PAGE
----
Editor's note: Katherine S. Newman is the James B. Knapp Dean of the Krieger School of Arts and Sciences at Johns Hopkins University and the co-author of "Rampage: The Social Roots of School Shootings" (Basic Books, 2004). The opinions expressed in this commentary are solely those of the author.
(CNN) -- Once again, we confront the specter of a school day bathed in bloodshed. A 16-year-old, Alex Hribal, allegedly takes two long knives into a crowded corridor and sends 20 classmates and an adult to the hospital with grave injuries. Arraigned as an adult, Hribal looks all too familiar: thin, scared, vacant-eyed. He looks younger than his years as he is manacled and maneuvered into a police car.
We have not yet filled in a motive. Hribal's attorney says, "He worked well in groups, and this happened. So there's a reason for it -- that's what I'm saying. And we have to get to the bottom of that." And because it was knives, not guns, it was -- thankfully -- not a massacre. But much about the attack is familiar.
Fifteen years ago, my doctoral students and I devoted two years to studying rampage shootings in American high schools in response to the epidemic epitomized by the 1999 Columbine High School shootings. To try to understand what motivates school attackers, we interviewed everyone who had any knowledge of two episodes -- one near Paducah, Kentucky, and the other outside Jonesboro, Arkansas -- that took place in the late '90s. Congress wanted to know about the circumstances that led to these outbursts in communities that have no experience of murderous violence.
What we found at the center of the stories we followed were young men who looked a lot like Hribal. Rampage attacks happen in safe, relatively isolated communities. Indeed, they are most common in small rural towns where the biggest public "stage" is the local high school, the place the community gathers for events such as football games on Saturdays and everybody knows your name.
The perpetrators are often described in the media as loners, but they are not. They are most often "failed joiners," people who work overtime to ingratiate themselves into cliques that reject them. But they don't stop trying. Fading into the background, close to anonymous, but rarely ever thought of as troublemakers, the protagonists look for ways to gain acceptance and attention. They may act like clowns; they sometimes bully other children; they steal -- all to seek the approval of social groups that continuously deny them recognition.
In the instances we studied, all that effort starts to pay off the day they start talking about killing people. Suddenly they are the objects of attention. Everyone pivots toward them. They may even find their "friends" goading them. Michael Carneal, the shooter in Kentucky, resembled Hribal. Slight and short, he was a freshman who simply could not cut it in the world of high school peers. He was socially awkward and a bit of prankster, but he wasn't a loner.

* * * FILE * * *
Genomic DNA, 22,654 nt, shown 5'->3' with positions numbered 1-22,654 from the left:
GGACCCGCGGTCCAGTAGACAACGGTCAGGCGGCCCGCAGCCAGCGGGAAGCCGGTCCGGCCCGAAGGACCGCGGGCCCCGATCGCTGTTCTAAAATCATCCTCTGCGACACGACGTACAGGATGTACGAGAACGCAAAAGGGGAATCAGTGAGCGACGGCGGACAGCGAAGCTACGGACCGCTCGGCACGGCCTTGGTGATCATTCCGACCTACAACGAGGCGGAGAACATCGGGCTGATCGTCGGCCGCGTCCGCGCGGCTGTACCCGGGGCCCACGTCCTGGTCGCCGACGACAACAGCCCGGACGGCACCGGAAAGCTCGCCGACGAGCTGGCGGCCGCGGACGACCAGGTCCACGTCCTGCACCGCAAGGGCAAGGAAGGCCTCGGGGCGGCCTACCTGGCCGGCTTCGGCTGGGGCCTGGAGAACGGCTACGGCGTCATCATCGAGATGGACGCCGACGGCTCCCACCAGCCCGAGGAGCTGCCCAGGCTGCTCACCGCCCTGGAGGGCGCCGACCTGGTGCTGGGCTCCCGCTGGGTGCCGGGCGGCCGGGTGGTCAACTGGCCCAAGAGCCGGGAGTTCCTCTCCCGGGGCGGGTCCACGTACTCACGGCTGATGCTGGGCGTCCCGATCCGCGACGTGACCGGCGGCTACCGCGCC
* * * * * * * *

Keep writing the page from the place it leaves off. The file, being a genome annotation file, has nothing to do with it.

Carneal tried to gain the friendship of many different social groups and finally landed in the laps of the Goths, boys who wore satanic garb and spoke in dark tones but who were actually among the smart ones. They told Carneal that the pistol he stole from home wasn't good enough, that he should come to school in a trench coat sporting a shotgun. Carneal was so eager to gain their approval that he followed these instructions almost to the letter.
Three kids huddled together in a prayer group were murdered, one was paralyzed from the waist down and a fifth was hit in the arms, her athletic career ended in an instant. But when Carneal shot these innocents, what was uppermost in his mind was not that he was going to kill kids but rather how this bold act would help him gain traction with the Goths. They would see him as notorious and dangerous rather than a loser who was awkward and boring.
He told the forensic psychiatrist who interviewed him after his arrest that he had found a route to popularity. The Goths would visit his house and invite him to their homes. He would have friends once he proved himself worthy of their respect.
We don't know yet if the Murrysville, Pennsylvania, suspect fits this profile. The surprise that so many of his schoolmates have expressed comes close to what teachers told us about Carneal: that they could have named 50 others who might have committed this kind of mayhem before they got to him. The son of a lawyer and a homemaker, until the previous year a good student, with no obvious interest in guns, Carneal was not on their radar screen. But many teenagers avoided school on the Monday that Carneal murdered his classmates because they knew something bad was coming.
One thing we should be grateful for: The attacker in Pennsylvania was armed only with knives. Had he had access to the weapons Carneal had, we would have seen dozens die rather than suffer these wounds. Knife attacks happen in countries such as Japan where guns are hard to access, and they have been lethal. Just not as deadly as a loaded high-capacity automatic weapon that requires a split second to gun down dozens of people.
This is small comfort in Murrysville.